New Zealanders have watched amused, baffled and mesmerised by Donald Trump’s rise - but we may have missed some of the extreme political personalities closer to home. So what causes extreme populist politics, and should New Zealand expect its own populist to rise through the ranks?
Worried about Trump? Meet Rodrigo Duterte: known as “The Punisher”, Dirty Harry, The Trump of the East - and as of today, President-elect of the Philippines. The populist playboy, ex-prosecutor and law and order hardliner has run a profanity-laced campaign, boasting of viagra-fuelled affairs and death squad links - but the controversy has only boosted his popularity.
So what’s behind the rise in populist politicians? And is it a trend we should expect to see more of?
As mayor of Davao City, Duterte’s success in “cleaning up” the region is attributed to a policy of death squads executing petty criminals without trial. We’re not kidding - Duterte has long been linked to the Davao Death Squads, a vigilante law-enforcement group responsible for the murder of thousands of small-time offenders, gang members and drug addicts in the last 10 years.
"Am I the death squad? True. That is true,” Duterte said in a television interview last May - adding that if he became president, he would execute 100,000 criminals and throw their corpses into Manila Bay. When questioned about reports he had dropped a drug dealer from his personal helicopter, Duterte replied, “No-one was watching”.
But none of this has come close to derailing his popularity, and the Duterte campaign rolled to a resounding victory in this week’s elections. There are obvious parallels to Trump - the hard-line policies, the crude comments, the womanising rep. Duterte’s habit of publicly french-kissing female fans at political rallies earned him the nickname Duterte (as in dirty) Harry.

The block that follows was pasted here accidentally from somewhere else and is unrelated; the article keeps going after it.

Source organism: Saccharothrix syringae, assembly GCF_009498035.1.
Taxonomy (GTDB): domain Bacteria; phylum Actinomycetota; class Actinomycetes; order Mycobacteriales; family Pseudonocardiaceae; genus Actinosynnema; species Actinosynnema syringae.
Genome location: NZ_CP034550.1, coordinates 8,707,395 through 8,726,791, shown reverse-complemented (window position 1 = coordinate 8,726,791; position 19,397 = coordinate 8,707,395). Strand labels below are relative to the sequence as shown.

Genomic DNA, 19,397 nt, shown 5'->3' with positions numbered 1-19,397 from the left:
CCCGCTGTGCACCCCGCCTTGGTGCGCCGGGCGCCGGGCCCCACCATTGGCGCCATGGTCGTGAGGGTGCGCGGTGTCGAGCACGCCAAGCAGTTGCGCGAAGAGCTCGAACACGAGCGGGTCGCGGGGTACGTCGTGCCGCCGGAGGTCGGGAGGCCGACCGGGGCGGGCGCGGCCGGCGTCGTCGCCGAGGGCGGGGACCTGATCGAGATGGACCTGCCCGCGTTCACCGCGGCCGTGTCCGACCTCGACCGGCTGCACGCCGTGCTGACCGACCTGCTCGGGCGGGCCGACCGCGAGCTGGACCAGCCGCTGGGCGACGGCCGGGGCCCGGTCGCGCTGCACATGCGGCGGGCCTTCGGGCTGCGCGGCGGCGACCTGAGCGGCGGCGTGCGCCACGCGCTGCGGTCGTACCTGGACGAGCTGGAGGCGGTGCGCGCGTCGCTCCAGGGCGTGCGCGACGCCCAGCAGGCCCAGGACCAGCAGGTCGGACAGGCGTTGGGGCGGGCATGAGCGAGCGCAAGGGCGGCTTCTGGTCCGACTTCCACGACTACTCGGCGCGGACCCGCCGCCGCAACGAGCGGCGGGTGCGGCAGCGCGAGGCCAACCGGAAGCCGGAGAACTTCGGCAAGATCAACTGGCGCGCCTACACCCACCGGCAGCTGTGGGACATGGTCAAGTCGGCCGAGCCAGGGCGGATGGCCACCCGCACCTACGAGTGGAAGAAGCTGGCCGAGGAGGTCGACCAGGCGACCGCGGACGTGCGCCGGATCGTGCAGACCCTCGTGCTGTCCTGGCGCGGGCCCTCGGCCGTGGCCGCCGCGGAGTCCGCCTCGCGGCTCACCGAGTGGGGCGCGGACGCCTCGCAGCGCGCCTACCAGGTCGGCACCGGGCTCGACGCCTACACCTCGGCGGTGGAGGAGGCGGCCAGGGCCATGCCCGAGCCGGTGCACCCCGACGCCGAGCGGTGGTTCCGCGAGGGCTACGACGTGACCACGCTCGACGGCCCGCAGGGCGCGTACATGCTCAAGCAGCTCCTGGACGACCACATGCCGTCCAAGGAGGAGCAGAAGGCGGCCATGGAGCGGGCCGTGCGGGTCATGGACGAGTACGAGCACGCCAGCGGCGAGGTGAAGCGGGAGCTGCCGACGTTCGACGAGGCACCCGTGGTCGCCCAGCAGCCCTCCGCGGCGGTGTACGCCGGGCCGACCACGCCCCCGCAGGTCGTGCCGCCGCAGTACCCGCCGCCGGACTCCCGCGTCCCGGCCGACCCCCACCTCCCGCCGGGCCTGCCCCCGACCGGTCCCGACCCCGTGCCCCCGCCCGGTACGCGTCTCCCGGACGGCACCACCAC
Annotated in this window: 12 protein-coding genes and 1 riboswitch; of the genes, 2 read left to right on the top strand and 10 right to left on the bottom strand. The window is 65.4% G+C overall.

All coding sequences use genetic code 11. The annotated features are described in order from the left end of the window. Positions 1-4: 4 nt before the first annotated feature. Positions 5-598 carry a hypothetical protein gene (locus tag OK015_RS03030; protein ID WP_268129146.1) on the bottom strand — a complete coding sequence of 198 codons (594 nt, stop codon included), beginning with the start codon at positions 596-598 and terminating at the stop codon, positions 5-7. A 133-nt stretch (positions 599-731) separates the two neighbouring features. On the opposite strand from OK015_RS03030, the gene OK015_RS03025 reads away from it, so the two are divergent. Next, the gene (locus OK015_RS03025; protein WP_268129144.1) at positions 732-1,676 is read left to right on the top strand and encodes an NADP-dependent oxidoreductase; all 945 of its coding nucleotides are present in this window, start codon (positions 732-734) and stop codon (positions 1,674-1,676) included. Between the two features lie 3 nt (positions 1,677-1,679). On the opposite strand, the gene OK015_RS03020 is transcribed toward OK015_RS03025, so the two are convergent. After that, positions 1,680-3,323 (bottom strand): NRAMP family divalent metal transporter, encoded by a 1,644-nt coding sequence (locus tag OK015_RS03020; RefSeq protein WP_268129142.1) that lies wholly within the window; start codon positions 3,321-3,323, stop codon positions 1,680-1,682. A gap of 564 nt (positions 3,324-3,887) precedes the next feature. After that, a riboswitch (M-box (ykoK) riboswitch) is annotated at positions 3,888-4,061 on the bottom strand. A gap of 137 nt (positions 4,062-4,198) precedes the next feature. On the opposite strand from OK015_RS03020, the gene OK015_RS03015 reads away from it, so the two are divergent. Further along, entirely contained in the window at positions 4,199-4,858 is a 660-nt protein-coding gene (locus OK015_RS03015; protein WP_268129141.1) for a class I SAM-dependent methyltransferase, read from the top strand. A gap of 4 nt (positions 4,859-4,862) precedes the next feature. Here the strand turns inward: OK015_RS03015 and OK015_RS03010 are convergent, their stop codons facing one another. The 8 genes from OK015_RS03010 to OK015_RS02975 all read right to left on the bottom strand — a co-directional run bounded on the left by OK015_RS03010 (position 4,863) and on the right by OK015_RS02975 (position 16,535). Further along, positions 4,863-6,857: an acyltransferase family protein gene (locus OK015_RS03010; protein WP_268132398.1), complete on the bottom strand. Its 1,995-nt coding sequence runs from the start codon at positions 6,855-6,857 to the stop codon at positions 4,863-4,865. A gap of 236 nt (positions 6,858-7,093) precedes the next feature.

But like Trump, Duterte also presents as a man of the people, and an outsider to the political oligarchies that have long dominated Philippine politics.
Political analyst Geoffrey Miller says there is broader trend toward populist candidates rising when voters feel alienated by long-standing establishment politicians, and start looking for a breath of fresh air.
“Conventional politicians try to work within the system and aim to make incremental change over the long term,” he says. “They are prepared for the long haul. But in doing so, they inevitably make compromises on their programmes - progress is often slow, change is ineffectual and voters do not feel their lives are improving measurably.”
“The frustration with this system can boil over and lead to the rise of politicians who have the one ingredient modern politicians often lack - authenticity.”
Young Kiwi Filipinos have watched the election from afar with a mixture of apprehension and bemusement.
Photographer Allen Carbon, 25, moved to NZ from the Philippines with his family when he was 11. He has his misgivings about the recent election results - but still believes Duterte has a better chance than the current government of turning things around for the Philippines.